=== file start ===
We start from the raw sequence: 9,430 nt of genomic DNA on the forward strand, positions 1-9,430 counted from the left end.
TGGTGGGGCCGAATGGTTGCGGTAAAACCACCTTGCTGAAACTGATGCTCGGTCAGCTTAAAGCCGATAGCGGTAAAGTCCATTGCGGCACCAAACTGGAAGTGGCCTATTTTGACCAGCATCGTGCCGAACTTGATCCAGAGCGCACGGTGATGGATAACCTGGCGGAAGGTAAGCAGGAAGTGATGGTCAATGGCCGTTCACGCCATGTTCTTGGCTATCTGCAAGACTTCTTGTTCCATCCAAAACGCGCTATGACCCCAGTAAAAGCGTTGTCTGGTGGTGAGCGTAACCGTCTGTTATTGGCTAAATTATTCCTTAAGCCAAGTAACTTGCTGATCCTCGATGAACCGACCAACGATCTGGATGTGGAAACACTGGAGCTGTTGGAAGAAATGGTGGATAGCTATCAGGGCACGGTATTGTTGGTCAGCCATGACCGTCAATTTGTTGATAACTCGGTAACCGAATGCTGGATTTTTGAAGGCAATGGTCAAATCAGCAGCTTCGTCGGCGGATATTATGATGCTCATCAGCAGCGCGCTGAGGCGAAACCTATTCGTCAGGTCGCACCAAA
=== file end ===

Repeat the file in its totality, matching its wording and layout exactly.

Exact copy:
We start from the raw sequence: 9,430 nt of genomic DNA on the forward strand, positions 1-9,430 counted from the left end.
TGGTGGGGCCGAATGGTTGCGGTAAAACCACCTTGCTGAAACTGATGCTCGGTCAGCTTAAAGCCGATAGCGGTAAAGTCCATTGCGGCACCAAACTGGAAGTGGCCTATTTTGACCAGCATCGTGCCGAACTTGATCCAGAGCGCACGGTGATGGATAACCTGGCGGAAGGTAAGCAGGAAGTGATGGTCAATGGCCGTTCACGCCATGTTCTTGGCTATCTGCAAGACTTCTTGTTCCATCCAAAACGCGCTATGACCCCAGTAAAAGCGTTGTCTGGTGGTGAGCGTAACCGTCTGTTATTGGCTAAATTATTCCTTAAGCCAAGTAACTTGCTGATCCTCGATGAACCGACCAACGATCTGGATGTGGAAACACTGGAGCTGTTGGAAGAAATGGTGGATAGCTATCAGGGCACGGTATTGTTGGTCAGCCATGACCGTCAATTTGTTGATAACTCGGTAACCGAATGCTGGATTTTTGAAGGCAATGGTCAAATCAGCAGCTTCGTCGGCGGATATTATGATGCTCATCAGCAGCGCGCTGAGGCGAAACCTATTCGTCAGGTCGCACCAAA